The firm offers a proposition of a no conflict of interest approach in dealing with clients. “Building a financial services company is all about trust. You are not selling a product. You are trying to build a bigger brand for the longer term. It is not something you build overnight unlike a lot of other companies,” says Rajan. Building a financial services company requires far more patience, tenacity and certain degree of leveraging the trust factor with clients. The company does not have any products but just acts as a conscience keeper for the families it works with.
Over the next few years, Waterfield aims to have around 250 families as its clients. In the next two years, it is planning to expand domestically. “We are also looking at setting up an NBFC which will supplement our growth plan,” shares Rajan. Once it has consolidated its position domestically, Waterfield plans to take its brand global. “And to facilitate that, some work will start now in terms of working with global family offices in the U.S. and U.K.,” says a confident Rajan.
ON A LIGHTER NOTE:
Typical day: Just like how it is for any entrepreneur in their early stages, a typical day is where all 24 hours are about business and about setting the right tone, emphasis on the right culture being set in the organisation. My day revolves mostly around what my clients need and to make sure that we are delivering on what they want. In the early days one needs to put in a lot more into the business and that is really what I am doing now.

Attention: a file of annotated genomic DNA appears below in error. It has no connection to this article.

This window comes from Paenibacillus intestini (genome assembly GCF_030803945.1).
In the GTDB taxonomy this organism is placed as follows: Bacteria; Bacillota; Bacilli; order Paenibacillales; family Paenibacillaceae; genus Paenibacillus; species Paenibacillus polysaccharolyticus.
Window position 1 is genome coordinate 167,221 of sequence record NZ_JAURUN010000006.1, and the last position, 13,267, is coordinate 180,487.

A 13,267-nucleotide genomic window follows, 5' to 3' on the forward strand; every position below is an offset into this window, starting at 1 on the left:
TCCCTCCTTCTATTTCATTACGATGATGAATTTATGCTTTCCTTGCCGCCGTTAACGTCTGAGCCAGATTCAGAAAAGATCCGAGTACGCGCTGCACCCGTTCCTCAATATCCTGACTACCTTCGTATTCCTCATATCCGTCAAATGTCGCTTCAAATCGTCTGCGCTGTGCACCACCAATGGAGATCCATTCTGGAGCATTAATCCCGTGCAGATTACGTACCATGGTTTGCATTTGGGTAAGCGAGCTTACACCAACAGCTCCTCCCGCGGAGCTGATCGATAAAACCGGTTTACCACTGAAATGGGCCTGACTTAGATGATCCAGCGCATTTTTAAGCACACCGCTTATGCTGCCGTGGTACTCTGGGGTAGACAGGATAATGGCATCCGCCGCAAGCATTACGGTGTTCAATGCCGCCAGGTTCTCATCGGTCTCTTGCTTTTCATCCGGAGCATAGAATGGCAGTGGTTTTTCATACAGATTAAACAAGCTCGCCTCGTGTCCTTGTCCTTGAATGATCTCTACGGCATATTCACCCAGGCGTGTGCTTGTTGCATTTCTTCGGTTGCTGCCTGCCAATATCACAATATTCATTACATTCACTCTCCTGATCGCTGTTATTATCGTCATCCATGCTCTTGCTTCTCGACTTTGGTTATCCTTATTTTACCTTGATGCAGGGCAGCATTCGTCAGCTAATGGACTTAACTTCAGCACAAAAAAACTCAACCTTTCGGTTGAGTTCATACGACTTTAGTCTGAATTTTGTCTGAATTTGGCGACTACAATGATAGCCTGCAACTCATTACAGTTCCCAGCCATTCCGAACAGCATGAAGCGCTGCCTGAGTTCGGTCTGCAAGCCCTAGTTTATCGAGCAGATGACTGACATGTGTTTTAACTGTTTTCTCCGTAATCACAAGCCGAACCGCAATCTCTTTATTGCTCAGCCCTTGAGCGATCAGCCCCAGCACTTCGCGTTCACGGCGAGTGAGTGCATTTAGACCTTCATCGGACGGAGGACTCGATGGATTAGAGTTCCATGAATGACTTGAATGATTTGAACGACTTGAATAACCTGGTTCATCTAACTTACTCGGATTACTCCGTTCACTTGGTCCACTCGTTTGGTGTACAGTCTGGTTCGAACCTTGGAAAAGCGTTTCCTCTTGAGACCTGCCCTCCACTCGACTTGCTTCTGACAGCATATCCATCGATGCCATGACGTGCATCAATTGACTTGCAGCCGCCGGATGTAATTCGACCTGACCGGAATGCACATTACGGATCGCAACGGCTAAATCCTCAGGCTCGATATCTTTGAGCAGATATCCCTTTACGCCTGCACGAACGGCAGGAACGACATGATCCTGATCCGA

Turning point: Getting a scholarship to study at Oxford. That changed my entire life and everything that followed from there.
Key lessons learnt during the entrepreneurial journey: You have to set out on a mission and believe in what you are trying to create; never lose sight of your goal; people will keep coming in and sharing other ideas, do not clutter your mind, stick your plan. But, adapt if you think something is going wrong and always remember to keep it simple.
Favourite book: It’s a management book called the Blue Ocean Strategy. It is very simple and lucid.
Unwind: I love music and singing.